‘You’re not a monster,’ Mother used to say. ‘Just a little beast.’
For Mother, even though I was becoming a woman, I was still slender, something that can be caressed but that shouldn’t be caressed. The more my little face grew, the more Mother turned her breasts away from it. My ﬁrst weeks, she cried like a baby, but she quickly learned to deal with my distinctive feature. She spent hours touching my chin, my hair, pressing her nose into my beard. In her mother’s voice, she would whisper that I must never leave the house. That the people outside wouldn’t understand. That, at best, they would understand only later.
So there was nothing to be done but to stay indoors, quiet and watchful. Nothing was supposed to change, and nothing did. I would leave my bedroom at night, only at night, at the same time as the ﬂying ﬁsh. I would crawl through the dormer window and, like them, emerge in the light of the moon.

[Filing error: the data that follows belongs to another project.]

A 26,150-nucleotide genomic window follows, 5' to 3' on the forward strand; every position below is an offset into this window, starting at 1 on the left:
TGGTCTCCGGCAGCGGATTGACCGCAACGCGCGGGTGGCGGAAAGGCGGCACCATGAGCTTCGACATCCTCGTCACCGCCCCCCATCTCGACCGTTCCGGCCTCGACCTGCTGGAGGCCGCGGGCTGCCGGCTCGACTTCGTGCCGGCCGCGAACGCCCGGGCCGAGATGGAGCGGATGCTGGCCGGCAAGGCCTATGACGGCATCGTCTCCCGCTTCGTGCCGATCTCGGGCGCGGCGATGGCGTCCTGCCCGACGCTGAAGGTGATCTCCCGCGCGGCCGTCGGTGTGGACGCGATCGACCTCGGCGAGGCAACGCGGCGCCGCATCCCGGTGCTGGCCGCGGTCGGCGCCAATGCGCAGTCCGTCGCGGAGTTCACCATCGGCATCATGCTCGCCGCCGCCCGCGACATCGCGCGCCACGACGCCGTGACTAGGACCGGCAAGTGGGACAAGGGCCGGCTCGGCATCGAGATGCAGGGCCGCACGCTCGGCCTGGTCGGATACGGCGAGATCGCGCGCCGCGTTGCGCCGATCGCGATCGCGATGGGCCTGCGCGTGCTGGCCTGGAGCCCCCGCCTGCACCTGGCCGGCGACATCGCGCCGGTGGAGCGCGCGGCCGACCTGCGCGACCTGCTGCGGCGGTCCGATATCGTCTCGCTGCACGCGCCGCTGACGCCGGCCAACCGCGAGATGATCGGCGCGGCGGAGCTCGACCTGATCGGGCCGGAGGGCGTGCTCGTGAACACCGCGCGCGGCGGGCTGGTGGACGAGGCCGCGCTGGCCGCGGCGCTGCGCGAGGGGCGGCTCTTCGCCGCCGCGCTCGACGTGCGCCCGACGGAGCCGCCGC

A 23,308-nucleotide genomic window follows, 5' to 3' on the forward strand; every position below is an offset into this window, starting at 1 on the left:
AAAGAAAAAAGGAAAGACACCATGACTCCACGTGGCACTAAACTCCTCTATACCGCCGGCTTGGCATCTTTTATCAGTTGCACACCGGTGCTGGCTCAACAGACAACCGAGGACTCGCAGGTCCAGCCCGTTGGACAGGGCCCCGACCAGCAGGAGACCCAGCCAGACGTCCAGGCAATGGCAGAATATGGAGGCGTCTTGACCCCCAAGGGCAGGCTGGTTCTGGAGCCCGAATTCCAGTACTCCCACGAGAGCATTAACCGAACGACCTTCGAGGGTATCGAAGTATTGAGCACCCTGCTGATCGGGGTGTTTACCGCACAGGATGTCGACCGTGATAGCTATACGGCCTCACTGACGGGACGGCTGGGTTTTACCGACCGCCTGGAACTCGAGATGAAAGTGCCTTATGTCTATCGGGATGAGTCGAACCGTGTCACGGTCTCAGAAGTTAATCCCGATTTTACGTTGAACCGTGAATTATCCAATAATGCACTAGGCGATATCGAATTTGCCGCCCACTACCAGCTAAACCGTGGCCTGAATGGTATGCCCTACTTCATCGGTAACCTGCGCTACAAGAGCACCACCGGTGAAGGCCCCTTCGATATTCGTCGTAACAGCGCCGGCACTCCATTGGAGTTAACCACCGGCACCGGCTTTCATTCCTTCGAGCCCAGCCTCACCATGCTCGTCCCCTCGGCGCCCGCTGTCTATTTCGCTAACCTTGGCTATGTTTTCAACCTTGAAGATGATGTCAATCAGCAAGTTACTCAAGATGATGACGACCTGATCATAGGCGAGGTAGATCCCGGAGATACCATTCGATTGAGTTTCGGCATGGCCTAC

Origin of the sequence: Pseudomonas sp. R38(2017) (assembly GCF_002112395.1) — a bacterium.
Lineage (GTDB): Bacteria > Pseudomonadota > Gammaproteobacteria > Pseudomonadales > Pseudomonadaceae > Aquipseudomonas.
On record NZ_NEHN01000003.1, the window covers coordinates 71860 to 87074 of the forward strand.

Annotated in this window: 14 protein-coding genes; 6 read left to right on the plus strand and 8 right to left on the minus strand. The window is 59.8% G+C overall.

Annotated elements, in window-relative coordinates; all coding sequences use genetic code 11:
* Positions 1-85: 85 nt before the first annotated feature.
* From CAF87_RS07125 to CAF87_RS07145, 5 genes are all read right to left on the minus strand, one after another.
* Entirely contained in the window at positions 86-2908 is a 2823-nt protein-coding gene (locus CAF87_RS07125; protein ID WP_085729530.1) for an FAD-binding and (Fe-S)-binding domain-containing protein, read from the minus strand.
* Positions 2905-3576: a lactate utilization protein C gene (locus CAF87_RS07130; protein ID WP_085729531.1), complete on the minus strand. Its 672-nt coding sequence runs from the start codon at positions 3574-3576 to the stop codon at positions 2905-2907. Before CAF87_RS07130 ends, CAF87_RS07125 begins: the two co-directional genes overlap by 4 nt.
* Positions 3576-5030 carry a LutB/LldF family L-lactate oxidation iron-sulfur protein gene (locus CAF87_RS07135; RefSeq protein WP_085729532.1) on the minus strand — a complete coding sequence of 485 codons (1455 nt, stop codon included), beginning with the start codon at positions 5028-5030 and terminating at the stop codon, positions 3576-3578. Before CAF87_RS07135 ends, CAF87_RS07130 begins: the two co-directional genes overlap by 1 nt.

But my adventures and misadventures never went very far. My victims were hardly worthy of the name. While everyone slept, I would sneak into cottages and move things around. Sometimes, just sometimes, driven by the desire for real adventure, I wouldn’t put things back where they belonged before dawn. A mackerel would appear on the shoemaker’s counter. The seamstress would have to bend over and pick up her rosary. The lumberjacks would have to go to the living room for their gin. Yes, they were serious crimes, but they would be forgotten soon enough. Mother no longer slept at night. She would stay up reading unreadable books, which she kept under lock and key in a dresser in the living room. One night, I hid in the wardrobe to watch her. She read out loud, and the words told of even more serious crimes than the ones reported on the radio. The next morning, I opened my French notebook and the dictionary for the ﬁrst time. The day after that, I opened the bible.